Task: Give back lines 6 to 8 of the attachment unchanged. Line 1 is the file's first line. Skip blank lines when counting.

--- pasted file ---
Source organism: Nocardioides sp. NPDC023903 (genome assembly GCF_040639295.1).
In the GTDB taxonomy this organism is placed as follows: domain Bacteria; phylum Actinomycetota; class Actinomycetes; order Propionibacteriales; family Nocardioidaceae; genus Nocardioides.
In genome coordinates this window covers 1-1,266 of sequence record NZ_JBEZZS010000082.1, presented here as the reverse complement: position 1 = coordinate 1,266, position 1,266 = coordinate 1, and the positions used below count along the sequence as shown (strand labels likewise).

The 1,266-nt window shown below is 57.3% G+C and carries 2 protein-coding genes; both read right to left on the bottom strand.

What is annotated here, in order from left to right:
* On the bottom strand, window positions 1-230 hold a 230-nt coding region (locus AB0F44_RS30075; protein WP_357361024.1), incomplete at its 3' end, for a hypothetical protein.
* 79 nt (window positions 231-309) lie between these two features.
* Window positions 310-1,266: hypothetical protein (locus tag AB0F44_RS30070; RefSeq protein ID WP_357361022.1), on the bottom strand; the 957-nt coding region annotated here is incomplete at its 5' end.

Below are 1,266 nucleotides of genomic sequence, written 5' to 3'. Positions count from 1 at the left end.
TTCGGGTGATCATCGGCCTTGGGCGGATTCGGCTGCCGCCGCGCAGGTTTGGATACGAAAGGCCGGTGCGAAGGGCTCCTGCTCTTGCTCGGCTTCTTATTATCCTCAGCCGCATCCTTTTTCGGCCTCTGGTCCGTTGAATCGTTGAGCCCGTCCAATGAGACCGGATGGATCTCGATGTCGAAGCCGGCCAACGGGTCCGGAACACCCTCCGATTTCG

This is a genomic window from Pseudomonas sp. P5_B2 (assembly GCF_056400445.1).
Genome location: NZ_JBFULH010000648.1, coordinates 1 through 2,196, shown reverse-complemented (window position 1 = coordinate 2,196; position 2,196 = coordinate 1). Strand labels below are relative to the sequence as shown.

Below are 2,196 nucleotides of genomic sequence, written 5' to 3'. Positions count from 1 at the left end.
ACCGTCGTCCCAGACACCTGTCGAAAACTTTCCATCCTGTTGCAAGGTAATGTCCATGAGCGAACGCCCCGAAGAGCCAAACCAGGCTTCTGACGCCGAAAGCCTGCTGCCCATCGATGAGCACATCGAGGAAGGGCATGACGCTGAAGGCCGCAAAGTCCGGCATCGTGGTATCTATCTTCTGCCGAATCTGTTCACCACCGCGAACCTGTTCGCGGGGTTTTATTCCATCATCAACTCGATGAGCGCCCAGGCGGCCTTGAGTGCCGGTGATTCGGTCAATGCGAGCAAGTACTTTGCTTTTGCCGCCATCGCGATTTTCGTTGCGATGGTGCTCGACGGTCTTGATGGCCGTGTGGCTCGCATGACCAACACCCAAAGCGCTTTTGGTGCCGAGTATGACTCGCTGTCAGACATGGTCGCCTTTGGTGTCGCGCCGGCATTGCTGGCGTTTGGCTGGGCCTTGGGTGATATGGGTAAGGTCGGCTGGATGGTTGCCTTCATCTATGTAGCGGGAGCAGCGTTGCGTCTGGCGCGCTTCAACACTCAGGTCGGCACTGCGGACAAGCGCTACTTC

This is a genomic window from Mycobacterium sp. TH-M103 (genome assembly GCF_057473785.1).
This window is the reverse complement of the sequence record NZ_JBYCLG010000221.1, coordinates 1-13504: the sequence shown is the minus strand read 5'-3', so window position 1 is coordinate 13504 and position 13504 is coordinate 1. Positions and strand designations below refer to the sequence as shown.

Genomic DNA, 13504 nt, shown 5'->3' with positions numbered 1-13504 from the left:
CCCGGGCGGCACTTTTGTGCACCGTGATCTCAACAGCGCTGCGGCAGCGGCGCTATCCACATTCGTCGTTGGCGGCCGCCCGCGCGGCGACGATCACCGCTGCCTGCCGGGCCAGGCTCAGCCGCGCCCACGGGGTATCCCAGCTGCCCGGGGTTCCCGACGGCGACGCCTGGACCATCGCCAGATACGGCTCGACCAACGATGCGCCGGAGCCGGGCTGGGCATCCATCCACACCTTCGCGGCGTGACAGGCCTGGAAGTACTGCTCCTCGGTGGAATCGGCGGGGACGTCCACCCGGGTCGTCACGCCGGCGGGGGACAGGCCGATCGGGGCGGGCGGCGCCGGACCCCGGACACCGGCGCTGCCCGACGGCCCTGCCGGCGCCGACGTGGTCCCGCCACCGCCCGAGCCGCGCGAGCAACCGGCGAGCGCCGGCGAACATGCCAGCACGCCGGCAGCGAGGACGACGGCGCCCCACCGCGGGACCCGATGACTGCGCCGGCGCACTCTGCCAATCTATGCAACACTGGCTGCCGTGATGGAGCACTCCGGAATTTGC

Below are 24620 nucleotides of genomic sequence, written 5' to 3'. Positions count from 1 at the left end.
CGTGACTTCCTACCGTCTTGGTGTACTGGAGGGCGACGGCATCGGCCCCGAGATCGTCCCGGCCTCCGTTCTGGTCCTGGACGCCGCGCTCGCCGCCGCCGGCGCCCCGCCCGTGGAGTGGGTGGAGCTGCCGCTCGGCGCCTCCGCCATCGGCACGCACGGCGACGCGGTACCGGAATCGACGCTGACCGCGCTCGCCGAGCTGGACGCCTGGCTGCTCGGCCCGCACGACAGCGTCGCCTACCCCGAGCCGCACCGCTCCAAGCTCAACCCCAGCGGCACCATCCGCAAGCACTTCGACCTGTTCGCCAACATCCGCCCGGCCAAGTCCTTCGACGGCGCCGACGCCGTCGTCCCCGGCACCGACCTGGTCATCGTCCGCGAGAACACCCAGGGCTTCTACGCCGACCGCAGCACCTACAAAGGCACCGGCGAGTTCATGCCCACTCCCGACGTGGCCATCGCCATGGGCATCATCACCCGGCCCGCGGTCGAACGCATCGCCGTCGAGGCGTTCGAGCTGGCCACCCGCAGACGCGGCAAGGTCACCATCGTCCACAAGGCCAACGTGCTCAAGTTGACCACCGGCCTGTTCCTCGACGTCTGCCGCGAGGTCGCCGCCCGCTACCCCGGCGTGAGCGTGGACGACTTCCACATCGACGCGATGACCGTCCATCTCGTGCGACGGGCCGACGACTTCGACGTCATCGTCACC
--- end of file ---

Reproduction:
* On the bottom strand, window positions 1-230 hold a 230-nt coding region (locus AB0F44_RS30075; protein WP_357361024.1), incomplete at its 3' end, for a hypothetical protein.
* 79 nt (window positions 231-309) lie between these two features.
* Window positions 310-1,266: hypothetical protein (locus tag AB0F44_RS30070; RefSeq protein ID WP_357361022.1), on the bottom strand; the 957-nt coding region annotated here is incomplete at its 5' end.